Place the take-off plate onto the filter housing rubber side up and fasten it with the middle securing bolt, great care should be taken that the bolt is not cross threaded and the plate is seated correctly and flush to the filter mount. The bolt can be nipped up with a spanner but be sure not to over-tighten
  Remove the grille from the bumper with a screw driver by twisting each fastening through 90 degrees and pushing them out. withdraw the 6 fasteners, 2 metal plates and the grille. The mounting system for the grille is badly designed and a pain to fit back together although it is possible. I opted for some black cable ties which are quite discreet
Mounting bracket Remove the right horn and replace the mounting bracket at the angle shown, bend a bracket for the oil cooler into the correct shape to allow the oil cooler to be mounted. The cooler will need to be at a slight angle to gain clearance for the fittings and hoses on top

Fix the cooler bracket to the cooler and the other end to the horn bracket by means of some small bolts and nyloc nuts, these are supplied with the bracket kit. I secured the bottom of the oil cooler with two large cable ties, this does not look like great engineering practice however it seems to work and given the fragility of the oil coolers I would not want it rigidly mounted and subject to the vibration from the car. I pre-filled my oil cooler to ensure that the level of oil remained constant

Pipe route With the take-off plate and cooler in place connect the pipe work up to each end, be sure not to over tighten the fittings. Check thoroughly that there are no kinks in the hose and that all the bends are smooth arcs. It will likely require some fiddling to get the route right and the fittings connected. My route passes up over the main beam light unit then through a gap in the slam panel and down to the oil filter.
Filter installed on takeoff plate Fill your new oil filter and screw onto the take-off plate. (The blue sticker is a paper based single use heat strip which measures the maximum temperature reached)
  Double and triple check all seals and connections to make sure they are properly secured
  Remove the EFI fuse and crank the engine till the oil pressure light has gone out, then check for any evidence of oil at any of the connections
  With an assistant crank the engine some more watching for any oil leaks
  Replace the EFI fuse and start the engine whilst simultaneously watching for leaks. Warm the engine up completely (circa 15 minutes) varying the rpm from idle to fast idle - be sure to switch the engine off immediately if any leaks are found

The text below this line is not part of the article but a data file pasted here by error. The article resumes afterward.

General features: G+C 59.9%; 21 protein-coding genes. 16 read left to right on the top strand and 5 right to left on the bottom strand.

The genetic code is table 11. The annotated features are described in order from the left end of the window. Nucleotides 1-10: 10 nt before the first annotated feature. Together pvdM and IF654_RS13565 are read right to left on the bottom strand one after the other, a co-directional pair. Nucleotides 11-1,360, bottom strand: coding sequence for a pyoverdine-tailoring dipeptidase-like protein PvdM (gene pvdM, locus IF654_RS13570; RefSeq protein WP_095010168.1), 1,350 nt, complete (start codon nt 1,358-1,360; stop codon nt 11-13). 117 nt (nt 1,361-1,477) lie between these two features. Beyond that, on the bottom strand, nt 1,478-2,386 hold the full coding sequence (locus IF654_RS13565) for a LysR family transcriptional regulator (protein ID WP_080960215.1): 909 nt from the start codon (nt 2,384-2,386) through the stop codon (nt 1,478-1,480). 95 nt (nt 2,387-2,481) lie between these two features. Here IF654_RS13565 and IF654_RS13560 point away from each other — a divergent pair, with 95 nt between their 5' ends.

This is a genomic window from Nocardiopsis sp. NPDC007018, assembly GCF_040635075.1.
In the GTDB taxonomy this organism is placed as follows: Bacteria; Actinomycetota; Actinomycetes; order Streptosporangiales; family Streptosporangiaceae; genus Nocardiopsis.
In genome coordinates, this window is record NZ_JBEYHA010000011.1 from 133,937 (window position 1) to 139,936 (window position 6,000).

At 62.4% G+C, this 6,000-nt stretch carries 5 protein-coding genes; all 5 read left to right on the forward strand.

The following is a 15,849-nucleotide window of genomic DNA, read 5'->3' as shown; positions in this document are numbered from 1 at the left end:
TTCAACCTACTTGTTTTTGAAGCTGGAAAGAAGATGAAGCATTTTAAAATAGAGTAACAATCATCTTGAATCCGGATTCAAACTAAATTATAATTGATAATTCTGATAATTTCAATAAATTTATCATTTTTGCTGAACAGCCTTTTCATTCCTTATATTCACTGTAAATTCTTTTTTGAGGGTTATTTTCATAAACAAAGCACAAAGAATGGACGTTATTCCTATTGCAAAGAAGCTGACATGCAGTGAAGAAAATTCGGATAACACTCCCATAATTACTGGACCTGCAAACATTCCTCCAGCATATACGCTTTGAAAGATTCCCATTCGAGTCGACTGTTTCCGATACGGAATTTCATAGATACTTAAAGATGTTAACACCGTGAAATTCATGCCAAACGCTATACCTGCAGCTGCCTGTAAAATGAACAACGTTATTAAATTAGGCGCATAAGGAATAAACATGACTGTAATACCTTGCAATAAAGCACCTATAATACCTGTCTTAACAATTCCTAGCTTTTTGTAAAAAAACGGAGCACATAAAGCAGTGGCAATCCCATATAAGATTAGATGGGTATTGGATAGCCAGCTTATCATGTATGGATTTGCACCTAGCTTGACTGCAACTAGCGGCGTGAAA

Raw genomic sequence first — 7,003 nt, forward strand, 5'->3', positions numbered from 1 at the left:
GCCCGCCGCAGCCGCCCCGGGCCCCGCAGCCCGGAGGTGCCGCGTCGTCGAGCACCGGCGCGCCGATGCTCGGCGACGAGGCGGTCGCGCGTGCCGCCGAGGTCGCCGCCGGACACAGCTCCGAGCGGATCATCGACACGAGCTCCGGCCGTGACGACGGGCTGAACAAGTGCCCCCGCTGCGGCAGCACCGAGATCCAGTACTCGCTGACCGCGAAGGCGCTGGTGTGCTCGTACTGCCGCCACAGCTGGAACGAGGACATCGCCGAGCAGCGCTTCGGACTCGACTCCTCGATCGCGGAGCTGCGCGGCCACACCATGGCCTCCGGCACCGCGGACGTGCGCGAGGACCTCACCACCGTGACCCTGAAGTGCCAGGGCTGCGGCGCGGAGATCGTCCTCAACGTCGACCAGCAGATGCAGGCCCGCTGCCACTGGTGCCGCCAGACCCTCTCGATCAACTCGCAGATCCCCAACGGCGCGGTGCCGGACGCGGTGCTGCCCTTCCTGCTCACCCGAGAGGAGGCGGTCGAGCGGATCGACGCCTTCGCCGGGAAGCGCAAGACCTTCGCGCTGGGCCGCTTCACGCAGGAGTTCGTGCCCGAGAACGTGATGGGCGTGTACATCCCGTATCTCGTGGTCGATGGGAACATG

Assuming that no leaks are found - take the car for a gentle test drive and check again for leaks
Finished Replace the front grille and engine under tray. This picture shows the finished install just behind the grille

 

Part Numbers

If you choose to purchase your parts from ThinkAutomotive then you may find the following part numbers and prices useful. Please bear in mind that part numbers and prices can change.

ITEM Qty PART No TOTAL COST
Take-Off Plate with thermostat

1

OTSP1 34.07
Female 45 degree -10JIC steel fitting

2

HEF47-10-8 10.82
Female 90 degree -10JIC steel fitting

2

HEF97-10-8 6.46
Male to male adapter 1/2BSP to -10JIC steel

2

MMS0-8-10 2.66
1/2" braided hose (metres)

2.1

S100R6-8 20.24
Oil Cooler 13 row 235mm wide

1

OC5137-10 58.84
Bracket Kit

1

BKRT1 3.03
Total Price (+ VAT)     136.12

 

Useful information

The oil filter thread on the ST185 and ST205 is 3/4 UNF if anyone can confirm this for the ST165 I would be grateful.

Conclusion

In summary the oil cooler is certainly doing its job, my peak oil temperatures on track are down from around 115C to around 95C. During a session at Silverstone I saw a peak temperature of 98C whilst a friend driving a similar spec ST205 using the same oil saw peaks of over 120C. Since the weather has become cooler a flaw has shown up in the system, whilst the thermostat is rated at 82C, thermostats are not digital devices, they begin to open at a lower temperature letting some oil through. In cool weather this is resulting in the temperature of the oil struggling to reach 70C due to the efficiency of the stock setup when there is water spray present the problem is particularly bad. In the short term I plan to fit a metal plate over part of the cooler to reduce the area through which air can pass, this should help. In the long term I may consider the purchase of a smaller 10 row cooler as the maximum temperatures I see on track could be increased slightly.